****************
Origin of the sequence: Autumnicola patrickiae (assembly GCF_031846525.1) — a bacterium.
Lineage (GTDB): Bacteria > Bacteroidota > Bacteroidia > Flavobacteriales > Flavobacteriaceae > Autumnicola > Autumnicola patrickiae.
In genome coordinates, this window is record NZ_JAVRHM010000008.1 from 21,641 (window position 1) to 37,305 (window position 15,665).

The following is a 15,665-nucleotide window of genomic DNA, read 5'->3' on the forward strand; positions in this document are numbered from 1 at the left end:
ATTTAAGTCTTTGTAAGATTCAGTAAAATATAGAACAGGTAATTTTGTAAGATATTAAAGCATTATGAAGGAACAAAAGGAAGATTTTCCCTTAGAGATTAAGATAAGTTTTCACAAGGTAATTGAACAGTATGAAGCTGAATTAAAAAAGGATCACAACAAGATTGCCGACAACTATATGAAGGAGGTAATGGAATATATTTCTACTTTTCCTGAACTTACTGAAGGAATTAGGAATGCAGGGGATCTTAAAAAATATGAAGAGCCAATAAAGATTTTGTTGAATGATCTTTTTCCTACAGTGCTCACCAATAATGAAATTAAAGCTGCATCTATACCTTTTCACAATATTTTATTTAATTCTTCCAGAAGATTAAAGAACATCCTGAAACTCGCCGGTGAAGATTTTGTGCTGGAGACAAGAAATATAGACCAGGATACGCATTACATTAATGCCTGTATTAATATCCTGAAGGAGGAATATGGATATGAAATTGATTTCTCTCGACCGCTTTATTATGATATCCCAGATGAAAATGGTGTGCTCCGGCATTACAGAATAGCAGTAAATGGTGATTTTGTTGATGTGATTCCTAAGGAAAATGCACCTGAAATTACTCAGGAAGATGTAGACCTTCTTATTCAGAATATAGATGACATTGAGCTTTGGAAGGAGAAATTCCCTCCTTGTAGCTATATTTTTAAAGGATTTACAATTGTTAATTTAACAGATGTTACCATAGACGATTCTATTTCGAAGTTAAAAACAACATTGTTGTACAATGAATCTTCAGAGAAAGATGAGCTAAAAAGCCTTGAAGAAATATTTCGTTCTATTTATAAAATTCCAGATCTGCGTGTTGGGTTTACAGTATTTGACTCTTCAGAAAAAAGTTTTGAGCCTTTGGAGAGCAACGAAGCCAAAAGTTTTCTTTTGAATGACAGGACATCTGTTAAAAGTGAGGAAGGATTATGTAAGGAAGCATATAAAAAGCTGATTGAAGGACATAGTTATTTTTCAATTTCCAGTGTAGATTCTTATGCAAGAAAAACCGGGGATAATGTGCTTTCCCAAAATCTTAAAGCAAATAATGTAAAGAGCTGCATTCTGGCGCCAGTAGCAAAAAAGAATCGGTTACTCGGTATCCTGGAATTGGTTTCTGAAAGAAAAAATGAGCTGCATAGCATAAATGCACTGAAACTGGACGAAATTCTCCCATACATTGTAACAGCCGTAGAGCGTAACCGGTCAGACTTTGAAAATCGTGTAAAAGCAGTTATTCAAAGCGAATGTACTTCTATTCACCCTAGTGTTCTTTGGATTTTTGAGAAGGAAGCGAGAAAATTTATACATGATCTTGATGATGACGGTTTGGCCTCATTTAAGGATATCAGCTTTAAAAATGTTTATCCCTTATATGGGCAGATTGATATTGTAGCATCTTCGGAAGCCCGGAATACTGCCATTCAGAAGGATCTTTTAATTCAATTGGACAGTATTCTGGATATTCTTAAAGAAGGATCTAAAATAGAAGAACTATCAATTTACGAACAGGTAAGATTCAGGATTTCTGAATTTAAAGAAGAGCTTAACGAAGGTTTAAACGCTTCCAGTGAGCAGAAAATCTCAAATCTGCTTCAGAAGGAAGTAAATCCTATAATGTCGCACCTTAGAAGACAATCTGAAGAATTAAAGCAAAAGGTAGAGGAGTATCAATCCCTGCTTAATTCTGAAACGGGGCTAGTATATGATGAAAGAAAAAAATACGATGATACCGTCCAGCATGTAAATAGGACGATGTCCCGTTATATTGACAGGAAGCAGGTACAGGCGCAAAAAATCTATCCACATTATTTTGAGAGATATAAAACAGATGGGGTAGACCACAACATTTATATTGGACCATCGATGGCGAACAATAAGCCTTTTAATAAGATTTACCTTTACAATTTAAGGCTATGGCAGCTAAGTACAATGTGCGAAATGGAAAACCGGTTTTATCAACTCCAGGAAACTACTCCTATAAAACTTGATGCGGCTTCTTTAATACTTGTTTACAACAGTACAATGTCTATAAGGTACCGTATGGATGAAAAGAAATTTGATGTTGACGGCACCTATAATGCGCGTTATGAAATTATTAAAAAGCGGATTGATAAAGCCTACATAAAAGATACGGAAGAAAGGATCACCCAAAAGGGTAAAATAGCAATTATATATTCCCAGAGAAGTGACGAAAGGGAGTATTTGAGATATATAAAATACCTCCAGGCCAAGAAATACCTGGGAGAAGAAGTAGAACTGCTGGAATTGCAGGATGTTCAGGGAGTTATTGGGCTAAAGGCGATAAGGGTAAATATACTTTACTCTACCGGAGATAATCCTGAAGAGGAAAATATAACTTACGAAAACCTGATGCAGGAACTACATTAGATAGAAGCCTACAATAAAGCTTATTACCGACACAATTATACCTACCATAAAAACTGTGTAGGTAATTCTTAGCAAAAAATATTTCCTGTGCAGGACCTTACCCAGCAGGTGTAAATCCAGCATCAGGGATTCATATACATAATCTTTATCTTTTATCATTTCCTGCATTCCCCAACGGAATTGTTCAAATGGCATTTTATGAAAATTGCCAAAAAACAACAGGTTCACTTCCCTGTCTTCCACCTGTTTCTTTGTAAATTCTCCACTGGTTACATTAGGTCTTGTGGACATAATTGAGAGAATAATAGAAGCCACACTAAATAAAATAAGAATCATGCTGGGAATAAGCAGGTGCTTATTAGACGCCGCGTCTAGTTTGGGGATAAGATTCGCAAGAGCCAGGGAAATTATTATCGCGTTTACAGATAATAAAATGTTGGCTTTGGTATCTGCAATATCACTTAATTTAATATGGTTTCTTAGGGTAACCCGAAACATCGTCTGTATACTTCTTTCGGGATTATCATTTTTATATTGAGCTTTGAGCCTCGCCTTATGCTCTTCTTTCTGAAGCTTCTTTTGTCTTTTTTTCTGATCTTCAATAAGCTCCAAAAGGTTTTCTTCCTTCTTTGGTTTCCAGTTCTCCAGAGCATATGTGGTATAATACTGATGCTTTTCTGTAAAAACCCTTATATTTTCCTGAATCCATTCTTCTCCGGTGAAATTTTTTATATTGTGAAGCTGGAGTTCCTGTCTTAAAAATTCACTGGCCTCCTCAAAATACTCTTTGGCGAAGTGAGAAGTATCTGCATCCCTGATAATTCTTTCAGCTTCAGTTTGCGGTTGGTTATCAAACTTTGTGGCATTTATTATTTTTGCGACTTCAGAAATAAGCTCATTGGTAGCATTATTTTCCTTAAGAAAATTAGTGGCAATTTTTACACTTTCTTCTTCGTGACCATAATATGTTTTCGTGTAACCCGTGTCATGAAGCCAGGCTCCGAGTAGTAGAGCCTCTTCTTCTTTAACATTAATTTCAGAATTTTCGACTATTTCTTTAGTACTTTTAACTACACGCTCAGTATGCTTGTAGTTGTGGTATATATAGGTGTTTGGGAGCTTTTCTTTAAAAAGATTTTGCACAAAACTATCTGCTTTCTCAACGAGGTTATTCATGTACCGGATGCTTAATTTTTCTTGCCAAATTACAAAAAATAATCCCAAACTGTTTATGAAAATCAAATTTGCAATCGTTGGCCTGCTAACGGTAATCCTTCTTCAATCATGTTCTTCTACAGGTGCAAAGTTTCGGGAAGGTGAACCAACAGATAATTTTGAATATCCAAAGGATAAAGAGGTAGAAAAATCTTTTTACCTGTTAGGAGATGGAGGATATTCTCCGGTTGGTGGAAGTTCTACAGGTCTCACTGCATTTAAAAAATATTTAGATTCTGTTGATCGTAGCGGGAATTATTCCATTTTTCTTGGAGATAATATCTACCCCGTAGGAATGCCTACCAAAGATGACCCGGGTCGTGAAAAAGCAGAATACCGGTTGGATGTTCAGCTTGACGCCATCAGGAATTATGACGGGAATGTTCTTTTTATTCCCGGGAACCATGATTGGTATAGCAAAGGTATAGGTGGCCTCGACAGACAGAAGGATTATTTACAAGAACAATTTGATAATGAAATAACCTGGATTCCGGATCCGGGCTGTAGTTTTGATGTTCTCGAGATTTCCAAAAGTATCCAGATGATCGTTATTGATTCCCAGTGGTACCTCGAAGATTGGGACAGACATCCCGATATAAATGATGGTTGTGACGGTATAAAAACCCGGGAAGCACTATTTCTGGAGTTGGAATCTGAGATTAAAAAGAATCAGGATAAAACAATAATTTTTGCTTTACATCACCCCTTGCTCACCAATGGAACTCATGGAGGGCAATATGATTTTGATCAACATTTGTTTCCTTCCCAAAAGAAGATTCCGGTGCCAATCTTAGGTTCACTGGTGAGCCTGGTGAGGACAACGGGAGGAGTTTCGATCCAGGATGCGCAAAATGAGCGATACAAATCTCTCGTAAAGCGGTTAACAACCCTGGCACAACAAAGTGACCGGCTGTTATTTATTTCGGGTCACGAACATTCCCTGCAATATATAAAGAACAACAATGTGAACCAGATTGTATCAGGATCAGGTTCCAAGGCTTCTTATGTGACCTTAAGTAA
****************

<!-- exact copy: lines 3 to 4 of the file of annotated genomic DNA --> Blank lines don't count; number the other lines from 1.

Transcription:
In genome coordinates, this window is record NZ_JAVRHM010000008.1 from 21,641 (window position 1) to 37,305 (window position 15,665).

The following is a 15,665-nucleotide window of genomic DNA, read 5'->3' on the forward strand; positions in this document are numbered from 1 at the left end: